Posted by AzBlueMeanie:
Democratic Governor of Kentucky (you read that right) Steve Beshear wrote an opinion for the New York Times on Friday well worth the read. My
State Needs Obamacare. Now.
SUNDAY morning news programs identify Kentucky as the red state with two
high-profile Republican senators who claim their rhetoric represents an
electorate that gave President Obama only about a third of its
presidential vote in 2012.
So why then is Kentucky — more quickly than almost any other state — moving to implement the Affordable Care Act?
Because there’s a huge disconnect between the rank partisanship of
national politics and the outlook of governors whose job it is to help
beleaguered families, strengthen work forces, attract companies and
create a balanced budget.
It’s no coincidence that numerous governors — not just Democrats like me
but also Republicans like Jan Brewer of Arizona, John Kasich of Ohio
and Rick Snyder of Michigan — see the Affordable Care Act not as a
referendum on President Obama but as a tool for historic change.
That is especially true in Kentucky, a state where residents’ collective
health has long been horrendous. The state ranks among the worst, if
not the worst, in almost every major health category, including smoking,
cancer deaths, preventable hospitalizations, premature death, heart
disease and diabetes.
We’re making progress, but incremental improvements are not enough. We
need big solutions with the potential for transformational change.
The Affordable Care Act is one of those solutions.
For the first time, we will make affordable health insurance available
to every single citizen in the state. Right now, 640,000 people in
Kentucky are uninsured. That’s almost one in six Kentuckians.
Lack of health coverage puts their health and financial security at risk.
They roll the dice and pray they don’t get sick. They choose between
food and medicine. They ignore checkups that would catch serious
conditions early. They put off doctor’s appointments, hoping a condition
turns out to be nothing. And they live knowing that bankruptcy is just
one bad diagnosis away.
Furthermore, their children go long periods without checkups that focus
on immunizations, preventive care and vision and hearing tests. If they
have diabetes, asthma or infected gums, their conditions remain
untreated and unchecked.
For Kentucky as a whole, the negative impact is similar but larger —
jacked-up costs, decreased worker productivity, lower quality of life,
depressed school attendance and a poor image.
The Affordable Care Act will address these weaknesses.
Some 308,000 of Kentucky’s uninsured — mostly the working poor — will be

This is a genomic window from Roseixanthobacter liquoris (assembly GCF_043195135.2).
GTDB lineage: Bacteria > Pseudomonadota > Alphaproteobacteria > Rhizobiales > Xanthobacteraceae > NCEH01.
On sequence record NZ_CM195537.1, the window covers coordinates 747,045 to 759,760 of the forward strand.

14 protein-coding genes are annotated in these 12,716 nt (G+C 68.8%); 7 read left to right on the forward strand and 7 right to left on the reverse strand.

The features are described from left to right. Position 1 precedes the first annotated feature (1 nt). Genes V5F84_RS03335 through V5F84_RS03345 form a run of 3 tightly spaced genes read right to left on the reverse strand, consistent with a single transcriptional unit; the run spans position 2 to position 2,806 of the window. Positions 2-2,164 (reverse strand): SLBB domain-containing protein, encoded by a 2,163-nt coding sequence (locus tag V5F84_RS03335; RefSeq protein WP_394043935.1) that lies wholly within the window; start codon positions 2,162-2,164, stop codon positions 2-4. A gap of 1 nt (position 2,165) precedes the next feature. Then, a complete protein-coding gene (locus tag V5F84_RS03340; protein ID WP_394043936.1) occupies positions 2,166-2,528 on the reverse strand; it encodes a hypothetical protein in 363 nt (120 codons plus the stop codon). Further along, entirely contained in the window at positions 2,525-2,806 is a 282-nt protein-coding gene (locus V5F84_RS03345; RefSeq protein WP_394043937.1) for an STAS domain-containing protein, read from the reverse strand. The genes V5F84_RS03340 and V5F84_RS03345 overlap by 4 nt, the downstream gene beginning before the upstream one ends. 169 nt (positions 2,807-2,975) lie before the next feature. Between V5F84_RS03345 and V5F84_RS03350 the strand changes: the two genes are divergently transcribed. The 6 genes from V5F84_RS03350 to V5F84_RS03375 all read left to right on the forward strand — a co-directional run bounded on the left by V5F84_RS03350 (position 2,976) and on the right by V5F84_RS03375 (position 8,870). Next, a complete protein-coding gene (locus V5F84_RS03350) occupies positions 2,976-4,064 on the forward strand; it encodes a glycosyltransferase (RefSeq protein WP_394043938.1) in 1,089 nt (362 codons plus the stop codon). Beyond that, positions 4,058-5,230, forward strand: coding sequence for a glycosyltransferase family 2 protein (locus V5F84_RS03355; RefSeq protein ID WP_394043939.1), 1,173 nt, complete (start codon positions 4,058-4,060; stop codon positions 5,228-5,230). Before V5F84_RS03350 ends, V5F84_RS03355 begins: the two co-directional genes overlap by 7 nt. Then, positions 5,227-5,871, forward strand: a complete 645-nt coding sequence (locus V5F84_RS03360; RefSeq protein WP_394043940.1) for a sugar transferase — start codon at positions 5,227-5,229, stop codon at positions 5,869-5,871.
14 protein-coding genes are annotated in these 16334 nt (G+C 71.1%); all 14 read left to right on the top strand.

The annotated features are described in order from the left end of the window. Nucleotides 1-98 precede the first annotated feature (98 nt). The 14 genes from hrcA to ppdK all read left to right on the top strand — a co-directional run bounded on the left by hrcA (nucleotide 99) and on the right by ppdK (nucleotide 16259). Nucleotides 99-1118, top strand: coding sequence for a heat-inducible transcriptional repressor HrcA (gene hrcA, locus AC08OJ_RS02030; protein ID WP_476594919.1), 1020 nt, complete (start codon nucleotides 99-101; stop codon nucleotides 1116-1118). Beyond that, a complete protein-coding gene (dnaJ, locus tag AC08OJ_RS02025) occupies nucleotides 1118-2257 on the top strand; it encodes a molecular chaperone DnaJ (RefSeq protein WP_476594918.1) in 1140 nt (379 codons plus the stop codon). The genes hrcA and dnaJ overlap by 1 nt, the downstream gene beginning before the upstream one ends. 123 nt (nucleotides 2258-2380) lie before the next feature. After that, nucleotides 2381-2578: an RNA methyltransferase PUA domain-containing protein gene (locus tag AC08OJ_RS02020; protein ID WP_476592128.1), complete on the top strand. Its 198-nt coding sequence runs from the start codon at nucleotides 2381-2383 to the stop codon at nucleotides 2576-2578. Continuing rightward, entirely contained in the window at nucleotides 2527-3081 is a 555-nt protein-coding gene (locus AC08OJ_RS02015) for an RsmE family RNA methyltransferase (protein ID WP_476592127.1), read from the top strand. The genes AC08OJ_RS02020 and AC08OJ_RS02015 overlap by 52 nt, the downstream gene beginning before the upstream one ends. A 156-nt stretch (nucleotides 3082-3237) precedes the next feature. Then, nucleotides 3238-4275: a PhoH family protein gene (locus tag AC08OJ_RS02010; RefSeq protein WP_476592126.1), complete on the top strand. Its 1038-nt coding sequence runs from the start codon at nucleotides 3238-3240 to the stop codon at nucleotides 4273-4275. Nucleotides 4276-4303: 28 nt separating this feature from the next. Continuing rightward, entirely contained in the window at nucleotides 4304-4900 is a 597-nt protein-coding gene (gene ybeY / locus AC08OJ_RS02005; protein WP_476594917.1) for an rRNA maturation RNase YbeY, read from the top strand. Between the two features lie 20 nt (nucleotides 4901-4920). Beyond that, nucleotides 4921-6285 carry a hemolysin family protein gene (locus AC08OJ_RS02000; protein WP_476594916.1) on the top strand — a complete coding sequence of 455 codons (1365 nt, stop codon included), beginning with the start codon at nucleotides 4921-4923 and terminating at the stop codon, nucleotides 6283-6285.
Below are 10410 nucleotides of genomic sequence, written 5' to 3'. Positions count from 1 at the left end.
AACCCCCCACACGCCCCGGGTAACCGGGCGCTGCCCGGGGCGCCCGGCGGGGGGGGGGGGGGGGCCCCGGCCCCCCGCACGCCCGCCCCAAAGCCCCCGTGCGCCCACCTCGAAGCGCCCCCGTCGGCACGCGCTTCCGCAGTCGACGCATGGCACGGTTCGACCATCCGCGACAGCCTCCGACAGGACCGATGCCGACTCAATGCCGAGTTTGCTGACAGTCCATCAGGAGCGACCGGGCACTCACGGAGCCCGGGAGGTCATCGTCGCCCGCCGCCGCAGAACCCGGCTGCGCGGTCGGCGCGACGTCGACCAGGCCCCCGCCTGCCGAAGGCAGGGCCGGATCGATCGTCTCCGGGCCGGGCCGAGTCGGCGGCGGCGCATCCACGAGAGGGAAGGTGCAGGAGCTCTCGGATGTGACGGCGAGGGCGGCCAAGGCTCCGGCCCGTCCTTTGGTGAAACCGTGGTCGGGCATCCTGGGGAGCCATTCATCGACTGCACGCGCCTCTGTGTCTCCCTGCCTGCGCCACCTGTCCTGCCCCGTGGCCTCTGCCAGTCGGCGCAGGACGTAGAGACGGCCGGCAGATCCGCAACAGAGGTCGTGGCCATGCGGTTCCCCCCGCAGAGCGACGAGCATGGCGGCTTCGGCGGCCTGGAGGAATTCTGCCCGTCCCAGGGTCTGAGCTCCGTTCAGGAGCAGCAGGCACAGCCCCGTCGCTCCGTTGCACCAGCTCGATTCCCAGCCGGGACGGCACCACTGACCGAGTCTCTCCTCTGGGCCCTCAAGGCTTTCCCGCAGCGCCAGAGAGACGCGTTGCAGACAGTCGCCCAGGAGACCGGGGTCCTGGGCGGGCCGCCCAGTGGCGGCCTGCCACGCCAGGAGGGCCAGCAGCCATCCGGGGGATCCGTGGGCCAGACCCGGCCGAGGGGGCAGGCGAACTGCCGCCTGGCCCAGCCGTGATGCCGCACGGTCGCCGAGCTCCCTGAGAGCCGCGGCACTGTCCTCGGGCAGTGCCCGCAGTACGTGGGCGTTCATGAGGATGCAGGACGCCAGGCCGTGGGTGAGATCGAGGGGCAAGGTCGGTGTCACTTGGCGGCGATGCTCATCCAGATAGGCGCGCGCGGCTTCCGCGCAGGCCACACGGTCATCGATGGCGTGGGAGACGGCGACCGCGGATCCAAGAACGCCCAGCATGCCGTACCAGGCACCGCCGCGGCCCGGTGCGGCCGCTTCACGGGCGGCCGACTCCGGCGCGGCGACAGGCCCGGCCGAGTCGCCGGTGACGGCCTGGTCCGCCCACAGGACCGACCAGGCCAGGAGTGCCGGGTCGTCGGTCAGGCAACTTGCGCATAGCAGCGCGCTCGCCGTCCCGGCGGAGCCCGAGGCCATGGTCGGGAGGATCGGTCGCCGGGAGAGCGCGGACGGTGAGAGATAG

covered when we increase Medicaid eligibility guidelines to 138 percent
of the federal poverty level.
PricewaterhouseCoopers and the Urban Studies Institute at the University of Louisville concluded that expanding Medicaid
would inject $15.6 billion into Kentucky’s economy over the next eight
years, create almost 17,000 new jobs, have an $802.4 million positive
budget impact (by transferring certain expenditures from the state to
the federal government, among other things), protect hospitals from cuts
in indigent care funding and shield businesses from up to $48 million
in annual penalties.
In short, we couldn’t afford not to do it.
The other 332,000 uninsured Kentuckians will be able to access
affordable coverage — most with a discount — through the Health Benefit
Exchange, the online insurance marketplace we named Kynect: Kentucky’s Healthcare Connection.
Kentucky is the only Southern state both expanding Medicaid and
operating a state-based exchange, and we remain on target to meet the
Oct. 1 deadline to open Kynect with the support of a call center that is
providing some 100 jobs. Having been the first state-based exchange to
complete the readiness review with the United States Department of
Health and Human Services, we hope to become the first one to be
Frankly, we can’t implement the Affordable Care Act fast enough.
As for naysayers, I’m offended by their partisan gamesmanship, as they
continue to pour time, money and energy into overturning or defunding
the Affordable Care Act. It’s shameful that these critics haven’t
invested that same level of energy into trying to improve the health of
They insist that the Affordable Care Act will never work — when in fact a
similar approach put into effect in Massachusetts by Mitt Romney, then
the governor, is working.
So, to those more worried about political power than Kentucky’s families, I say, “Get over it.”
The Affordable Care Act was approved by Congress and sanctioned by the Supreme Court. It is the law of the land.
Get over it … and get out of the way so I can help my people. Here in
Kentucky, we cannot afford to waste another day or another life.